Googie Withers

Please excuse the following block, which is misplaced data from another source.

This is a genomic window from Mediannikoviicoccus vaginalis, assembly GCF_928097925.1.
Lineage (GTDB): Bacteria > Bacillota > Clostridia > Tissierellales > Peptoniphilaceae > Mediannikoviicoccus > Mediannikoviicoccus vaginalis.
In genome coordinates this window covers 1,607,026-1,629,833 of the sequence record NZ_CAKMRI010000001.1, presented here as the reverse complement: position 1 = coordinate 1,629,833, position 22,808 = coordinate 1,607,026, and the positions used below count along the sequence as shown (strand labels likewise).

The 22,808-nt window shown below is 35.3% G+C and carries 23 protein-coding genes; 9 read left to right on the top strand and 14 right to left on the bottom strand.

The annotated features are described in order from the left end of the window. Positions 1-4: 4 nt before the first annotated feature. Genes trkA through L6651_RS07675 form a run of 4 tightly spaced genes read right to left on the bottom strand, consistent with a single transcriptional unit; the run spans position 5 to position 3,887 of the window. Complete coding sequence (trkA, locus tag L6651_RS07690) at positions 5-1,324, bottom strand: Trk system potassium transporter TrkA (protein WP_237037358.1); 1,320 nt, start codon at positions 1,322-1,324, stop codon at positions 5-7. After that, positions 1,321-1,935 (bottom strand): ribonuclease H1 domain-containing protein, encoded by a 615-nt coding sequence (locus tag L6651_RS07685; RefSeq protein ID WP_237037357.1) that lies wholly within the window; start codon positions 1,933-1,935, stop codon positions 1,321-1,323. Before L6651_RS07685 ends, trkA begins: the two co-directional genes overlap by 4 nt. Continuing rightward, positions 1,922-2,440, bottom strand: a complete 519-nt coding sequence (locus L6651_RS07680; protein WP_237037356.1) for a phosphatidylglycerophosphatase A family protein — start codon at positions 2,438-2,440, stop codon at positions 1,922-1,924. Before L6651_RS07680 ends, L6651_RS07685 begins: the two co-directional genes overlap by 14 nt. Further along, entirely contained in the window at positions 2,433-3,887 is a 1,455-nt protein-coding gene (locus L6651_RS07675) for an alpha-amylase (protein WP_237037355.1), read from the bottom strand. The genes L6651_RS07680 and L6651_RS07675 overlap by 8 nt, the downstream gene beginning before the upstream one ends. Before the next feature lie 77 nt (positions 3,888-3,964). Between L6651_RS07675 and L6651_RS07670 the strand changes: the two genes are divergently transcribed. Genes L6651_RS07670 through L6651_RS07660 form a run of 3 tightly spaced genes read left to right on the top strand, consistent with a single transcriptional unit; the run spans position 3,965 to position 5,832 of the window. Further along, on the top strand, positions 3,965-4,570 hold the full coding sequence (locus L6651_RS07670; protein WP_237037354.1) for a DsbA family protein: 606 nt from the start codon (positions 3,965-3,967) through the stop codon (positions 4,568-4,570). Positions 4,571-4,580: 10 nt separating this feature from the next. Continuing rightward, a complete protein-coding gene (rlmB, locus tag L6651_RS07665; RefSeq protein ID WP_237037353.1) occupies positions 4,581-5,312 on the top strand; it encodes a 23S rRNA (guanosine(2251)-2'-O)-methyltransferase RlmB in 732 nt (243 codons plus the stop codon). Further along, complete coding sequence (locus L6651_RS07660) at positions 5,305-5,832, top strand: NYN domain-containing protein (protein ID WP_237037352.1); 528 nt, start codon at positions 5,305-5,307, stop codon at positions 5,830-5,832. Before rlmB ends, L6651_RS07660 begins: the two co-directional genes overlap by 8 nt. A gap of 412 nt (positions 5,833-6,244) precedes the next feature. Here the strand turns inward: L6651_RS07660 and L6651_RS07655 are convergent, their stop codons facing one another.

George’s leading ladies